Back in the early stages of the SaaS market, so many months ago, it seemed obvious that the SaaS market would one day undergo a major transformation as the easy wins based on taking on-premise capabilities and flipping them to the cloud – pretty much the business model of Salesforce.com in the early days– gave way to an era of greater complexity and value. At one time it was the value-added cloud capabilities of business networks and the like that were supposed to lead the SaaS world to the promised land by using the cloud to conduct business in ways that simply hadn’t been possible in the on-premise world.
Wrong. So far, anyway.
But while we wait for the business network opportunity to reveal itself at scale – a bet that SAP in particular has made in the last few years with acquisitions like Ariba, Concur, SuccessFactors, hybris, Fieldglass, and other cloud properties – a new SaaS complexity is emerging, and its advent has begun to reconfigure how SaaS is implemented in the enterprise. And with that reconfiguration has come the demise of one of the most sacred tenets of the SaaS world: simplicity.
What has become obvious is that enterprise-class SaaS as a strategic implementation option is more and more dependent on the ability of the vendor and implementer to integrate SaaS services with the on-premise world. That integration isn’t just a nice-to-have afterthought, it’s becoming the core of the business case for implementing enterprise SaaS, and that business case is making SaaS a much more complex undertaking than it was in the glory days at the turn of the century.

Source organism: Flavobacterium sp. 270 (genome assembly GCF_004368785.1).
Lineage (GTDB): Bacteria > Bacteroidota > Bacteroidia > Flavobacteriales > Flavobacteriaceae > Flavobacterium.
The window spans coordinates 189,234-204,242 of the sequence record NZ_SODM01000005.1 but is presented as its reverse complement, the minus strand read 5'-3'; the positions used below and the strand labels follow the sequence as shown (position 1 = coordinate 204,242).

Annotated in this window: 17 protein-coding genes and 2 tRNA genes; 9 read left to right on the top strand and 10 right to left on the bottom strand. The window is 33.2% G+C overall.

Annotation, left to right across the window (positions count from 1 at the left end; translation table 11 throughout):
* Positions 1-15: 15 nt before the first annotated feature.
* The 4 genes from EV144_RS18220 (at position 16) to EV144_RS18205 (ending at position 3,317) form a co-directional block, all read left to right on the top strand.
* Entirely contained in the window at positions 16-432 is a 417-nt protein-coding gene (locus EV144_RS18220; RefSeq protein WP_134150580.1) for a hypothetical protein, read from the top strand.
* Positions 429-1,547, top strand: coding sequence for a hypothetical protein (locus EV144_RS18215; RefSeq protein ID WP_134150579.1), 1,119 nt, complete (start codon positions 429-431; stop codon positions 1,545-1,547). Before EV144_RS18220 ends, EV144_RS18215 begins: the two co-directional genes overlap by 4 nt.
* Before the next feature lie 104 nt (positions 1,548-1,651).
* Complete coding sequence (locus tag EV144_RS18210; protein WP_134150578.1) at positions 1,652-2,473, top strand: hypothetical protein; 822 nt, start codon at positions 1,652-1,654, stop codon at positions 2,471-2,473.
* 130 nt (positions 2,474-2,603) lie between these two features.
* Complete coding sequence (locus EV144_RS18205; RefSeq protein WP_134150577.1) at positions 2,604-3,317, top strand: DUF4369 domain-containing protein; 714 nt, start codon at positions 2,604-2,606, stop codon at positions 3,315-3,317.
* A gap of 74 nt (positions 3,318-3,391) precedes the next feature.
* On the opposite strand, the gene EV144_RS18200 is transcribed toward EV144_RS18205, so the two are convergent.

The easiest way to tell that the game is afoot is to track how the global SI crowd, the ones that made cost and complexity the watchwords of on-premise implementations, are now showing up at the SaaS feeding trough, talking about business transformation, value-added services, and pretty much anything else that will replace the easy body-shop dollars that SaaS is definitively killing off.
Not that this is necessarily a bad sign – there are many competent practitioners of the implementation arts who possess the mental fortitude to do well by the new SaaS implementation imperative. But for the most part the global SI crowd comes to the SaaS table with their on-premise methodologies – pitched like the devil in order to get the business, and then honored mostly in the breach when it comes to the actual project – and are finding that their methodologies more of an anchor than a sail.